I'm frequently called scatter-brained, so I have found the Levenger Pocket Briefcase very helpful for my many lists. At work, I use a 11" x 14" sketchbook to track my many assignments, highlighting them as they are completed.
posted by Scoo at 3:57 AM on June 8, 2006


a $20 palm zire helps with wierd, non-regular appointments, and will beep at you when you are away from a paper calendar.
posted by mecran01 at 6:00 AM on June 8, 2006


Let me second a palm pilot. You can add all kinds of beeping reminders and lists that will keep you life organized. Any appointments I want to keep, birthdays I want to remember, television/radio shows I want to see, etc. I even have it beep me on days I need to move my car from one side of the street to another (street cleaning rules) - this alone has paid for the device many times over in avoided tickets.
posted by any major dude at 6:06 AM on June 8, 2006


I could not remember anything while in college. My dad bought me a Franklin (Covey) planner. It was what he used at work.
I loved it. I now use the one for my computer and palm.
posted by nimsey lou at 6:19 AM on June 8, 2006


There is a subset of Attentition Deficit/Hyperactivity Disorder (ADHD) called "inattentive Type". Google has brought up mostly junk for me on it, but any decent book on ADD/ADHD will cover the differences between ADHD and ADHD-I. It is a possibility.

I find that my sloppiness is often connected to a lack of inspiration or a a missing sense of "connectedness" to what I'm working on - I like my job, but sometimes I just don't care. And it shows. So I need to keep myself motivated and keep my energy up with exercise, etc. Fear also helps (deadlines, etc), but it generally stops after a while. Positive motivation works better in the long term.
posted by GuyZero at 6:41 AM on June 8, 2006


ADHD isn't a copout; it's a descriptor of why things might be going badly. I rely on coffee instead of prescription drugs. It helps me focus my scattered thoughts. I have to triage incoming information. Interesting talk at the library I might want to go to - put the notice in my datebook. Meeting a friend after work next week - Write it in the calendar, and say out loud - Meet Joe at 5 on Thursday June 8 at Cafe Boeuf. Review calendar every morning. Make yourself aware of which schedule items are high priority, or not.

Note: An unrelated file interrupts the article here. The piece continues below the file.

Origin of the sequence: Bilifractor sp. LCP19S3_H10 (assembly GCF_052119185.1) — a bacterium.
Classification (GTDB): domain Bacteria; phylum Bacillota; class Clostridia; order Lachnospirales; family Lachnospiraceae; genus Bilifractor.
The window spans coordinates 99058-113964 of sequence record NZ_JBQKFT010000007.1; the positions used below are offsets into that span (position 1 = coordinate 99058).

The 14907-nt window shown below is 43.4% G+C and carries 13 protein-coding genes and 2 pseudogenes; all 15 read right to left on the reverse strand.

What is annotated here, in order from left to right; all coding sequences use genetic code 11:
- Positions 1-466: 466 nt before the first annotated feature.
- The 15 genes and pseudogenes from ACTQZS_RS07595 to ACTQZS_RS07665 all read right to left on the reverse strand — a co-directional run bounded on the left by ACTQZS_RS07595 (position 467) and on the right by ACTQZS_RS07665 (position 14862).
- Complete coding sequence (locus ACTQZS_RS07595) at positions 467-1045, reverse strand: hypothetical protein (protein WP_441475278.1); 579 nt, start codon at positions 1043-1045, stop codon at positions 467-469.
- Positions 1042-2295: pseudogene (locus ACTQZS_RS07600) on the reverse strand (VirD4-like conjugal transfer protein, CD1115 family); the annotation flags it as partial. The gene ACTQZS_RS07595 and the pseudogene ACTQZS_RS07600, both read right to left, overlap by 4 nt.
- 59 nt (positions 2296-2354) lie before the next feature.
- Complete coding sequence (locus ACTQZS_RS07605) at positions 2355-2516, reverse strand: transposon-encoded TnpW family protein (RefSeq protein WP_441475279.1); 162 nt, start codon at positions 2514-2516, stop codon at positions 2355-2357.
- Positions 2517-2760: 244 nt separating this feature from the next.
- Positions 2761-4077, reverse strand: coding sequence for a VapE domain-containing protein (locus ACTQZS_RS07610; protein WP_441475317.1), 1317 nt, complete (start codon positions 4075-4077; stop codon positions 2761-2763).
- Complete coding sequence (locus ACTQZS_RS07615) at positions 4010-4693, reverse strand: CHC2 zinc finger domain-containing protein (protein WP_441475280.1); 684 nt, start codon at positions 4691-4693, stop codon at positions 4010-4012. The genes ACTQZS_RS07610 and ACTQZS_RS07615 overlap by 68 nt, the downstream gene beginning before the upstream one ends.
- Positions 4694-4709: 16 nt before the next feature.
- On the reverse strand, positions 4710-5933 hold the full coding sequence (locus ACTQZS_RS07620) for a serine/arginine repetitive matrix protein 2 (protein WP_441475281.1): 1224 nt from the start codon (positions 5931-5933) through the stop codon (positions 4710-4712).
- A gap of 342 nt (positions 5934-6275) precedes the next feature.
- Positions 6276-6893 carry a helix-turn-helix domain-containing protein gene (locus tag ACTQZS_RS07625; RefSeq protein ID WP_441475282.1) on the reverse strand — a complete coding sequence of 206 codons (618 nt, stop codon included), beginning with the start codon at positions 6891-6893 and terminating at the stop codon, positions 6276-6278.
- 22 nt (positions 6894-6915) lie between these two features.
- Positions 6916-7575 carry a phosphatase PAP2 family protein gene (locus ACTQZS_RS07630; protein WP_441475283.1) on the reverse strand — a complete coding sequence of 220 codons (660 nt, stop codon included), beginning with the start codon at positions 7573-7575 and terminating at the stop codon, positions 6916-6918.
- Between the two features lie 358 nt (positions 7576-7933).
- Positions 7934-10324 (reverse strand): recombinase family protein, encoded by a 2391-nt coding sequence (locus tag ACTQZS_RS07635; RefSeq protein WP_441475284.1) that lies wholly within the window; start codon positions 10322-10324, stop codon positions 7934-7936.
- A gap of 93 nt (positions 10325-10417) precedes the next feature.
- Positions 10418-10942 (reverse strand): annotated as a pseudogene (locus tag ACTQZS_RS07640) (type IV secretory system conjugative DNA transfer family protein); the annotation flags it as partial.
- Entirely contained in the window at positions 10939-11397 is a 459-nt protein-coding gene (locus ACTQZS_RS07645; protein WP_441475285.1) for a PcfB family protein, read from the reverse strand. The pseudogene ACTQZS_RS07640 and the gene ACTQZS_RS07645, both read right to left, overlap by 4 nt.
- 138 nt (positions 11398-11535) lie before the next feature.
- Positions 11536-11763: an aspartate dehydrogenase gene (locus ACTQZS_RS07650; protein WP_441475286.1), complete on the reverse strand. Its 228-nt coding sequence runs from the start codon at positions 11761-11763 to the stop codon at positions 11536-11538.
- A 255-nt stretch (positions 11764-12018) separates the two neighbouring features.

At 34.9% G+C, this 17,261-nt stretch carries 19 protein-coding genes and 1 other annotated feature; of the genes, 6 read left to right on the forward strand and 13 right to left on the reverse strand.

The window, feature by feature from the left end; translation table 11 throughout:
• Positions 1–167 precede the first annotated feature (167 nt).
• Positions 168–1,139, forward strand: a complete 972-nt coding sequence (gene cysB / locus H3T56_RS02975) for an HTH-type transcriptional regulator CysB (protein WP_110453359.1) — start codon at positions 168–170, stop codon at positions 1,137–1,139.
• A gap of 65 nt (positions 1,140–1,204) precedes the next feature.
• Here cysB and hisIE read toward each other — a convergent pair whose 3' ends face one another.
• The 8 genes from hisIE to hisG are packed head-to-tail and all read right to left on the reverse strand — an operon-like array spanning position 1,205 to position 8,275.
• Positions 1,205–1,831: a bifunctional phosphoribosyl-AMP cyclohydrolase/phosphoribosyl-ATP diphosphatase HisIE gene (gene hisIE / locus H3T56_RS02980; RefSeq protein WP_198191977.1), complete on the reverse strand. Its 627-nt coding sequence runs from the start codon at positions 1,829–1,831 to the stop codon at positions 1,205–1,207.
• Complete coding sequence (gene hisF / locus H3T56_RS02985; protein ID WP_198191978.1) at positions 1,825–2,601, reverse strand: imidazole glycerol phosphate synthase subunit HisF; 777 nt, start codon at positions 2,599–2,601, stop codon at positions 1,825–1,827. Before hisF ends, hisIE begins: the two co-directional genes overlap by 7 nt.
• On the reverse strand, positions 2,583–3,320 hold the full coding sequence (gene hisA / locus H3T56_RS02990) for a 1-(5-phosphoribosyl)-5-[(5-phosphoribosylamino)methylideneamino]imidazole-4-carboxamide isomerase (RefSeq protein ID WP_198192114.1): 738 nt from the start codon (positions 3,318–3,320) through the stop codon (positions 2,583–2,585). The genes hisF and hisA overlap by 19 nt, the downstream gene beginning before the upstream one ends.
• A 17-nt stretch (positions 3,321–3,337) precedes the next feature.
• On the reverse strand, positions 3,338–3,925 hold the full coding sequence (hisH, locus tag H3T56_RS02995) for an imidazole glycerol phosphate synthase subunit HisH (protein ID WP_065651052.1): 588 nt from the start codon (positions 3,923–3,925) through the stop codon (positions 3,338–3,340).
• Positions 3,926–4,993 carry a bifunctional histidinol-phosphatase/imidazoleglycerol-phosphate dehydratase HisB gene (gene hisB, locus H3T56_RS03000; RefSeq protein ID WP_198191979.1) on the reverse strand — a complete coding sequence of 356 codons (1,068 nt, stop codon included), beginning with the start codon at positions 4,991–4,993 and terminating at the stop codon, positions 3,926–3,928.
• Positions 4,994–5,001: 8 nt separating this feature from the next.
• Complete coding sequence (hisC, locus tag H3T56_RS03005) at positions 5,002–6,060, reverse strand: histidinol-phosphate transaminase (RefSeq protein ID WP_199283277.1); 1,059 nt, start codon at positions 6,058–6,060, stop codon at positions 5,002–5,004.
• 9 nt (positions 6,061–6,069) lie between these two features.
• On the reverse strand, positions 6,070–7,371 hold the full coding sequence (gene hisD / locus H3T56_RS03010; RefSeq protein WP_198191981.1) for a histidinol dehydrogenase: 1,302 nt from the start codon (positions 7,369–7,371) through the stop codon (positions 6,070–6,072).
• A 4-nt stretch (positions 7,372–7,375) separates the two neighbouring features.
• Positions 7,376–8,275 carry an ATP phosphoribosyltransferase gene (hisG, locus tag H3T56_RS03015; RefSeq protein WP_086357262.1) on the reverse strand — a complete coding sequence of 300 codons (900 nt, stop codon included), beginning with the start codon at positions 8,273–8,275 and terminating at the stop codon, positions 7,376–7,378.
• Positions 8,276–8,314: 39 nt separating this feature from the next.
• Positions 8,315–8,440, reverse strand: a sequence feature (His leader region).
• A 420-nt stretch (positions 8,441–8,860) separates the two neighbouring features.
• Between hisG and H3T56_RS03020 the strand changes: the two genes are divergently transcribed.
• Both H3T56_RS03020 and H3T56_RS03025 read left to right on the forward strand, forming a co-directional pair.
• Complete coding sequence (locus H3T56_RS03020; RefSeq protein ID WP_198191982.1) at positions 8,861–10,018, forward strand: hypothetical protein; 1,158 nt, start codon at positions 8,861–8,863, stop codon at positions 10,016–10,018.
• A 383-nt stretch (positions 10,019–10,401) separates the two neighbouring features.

There are a lot of ways to organize your schedule. The key is to pick one, and stick to it. Don't try new organizing tools unless the current tools aren't working. You must develop the habit of using the tool, and it's much harder when you change any part of the process. I found Getting Things Done useful. A good book on Attention Deficit might help, as well, with strategies for dealing with it. I liked Driven To Distraction

Using a PDA, whether or not it's your cellphone, allows you to move the calendar between home and work pretty easily. These procrastination tips are helpful to me.
posted by theora55 at 6:51 AM on June 8, 2006 [1 favorite]


NO idea if this helps or applies to you but I discovered that when I don't get enough sleep, I become very absent-minded.
posted by blahtsk at 6:53 AM on June 8, 2006


A regular, heavy dose of chocolate works well for me.
posted by tuni88 at 8:03 AM on June 8, 2006


For tasks that require concentration, listen to music.

Disagree. I absolutely cannot concentrate if I don't have near-silence, and music with lyrics is especially distracting. (Classical music is usually great, though.) Earplugs, preferably silicone, are incredibly helpful.
posted by kittyprecious at 8:07 AM on June 8, 2006


All of the "absentminded" behaviors you're reporting are typical to inattentive attention deficit disorder, also known as ADHD-I. You should probably check out ASRS ADHD Self Report Symptom Checklist (18 questions ) from NYU med school's psych. department, just to be sure.

If the statements in it seem to describe you reasonably well (as they do for me), then going to a psychiatrist can make a world of difference in your life... you'll be extremely glad you did, because coffee and chocolate can only take you so far. If you do have ADHD, the first time you take a psychostimulant will be like a revelation--you'll have your brain back, at least for a few hours.

As others have mentioned, Driven to Distraction is a great book--but it has been supplanted by more recent books from the same authors--the most recent being Delivered from Distraction, which I found to be quite excellent.
posted by LimePi at 9:01 AM on June 8, 2006


Sorry I'm late.

1. Drink more water
2. Get more exercise
3. Eat more fruit and veg.
4. Drink less coffee and less alcohol
5. Get enough sleep
6. Make lists and keep a schedule
posted by magpie68 at 2:41 PM on June 16, 2006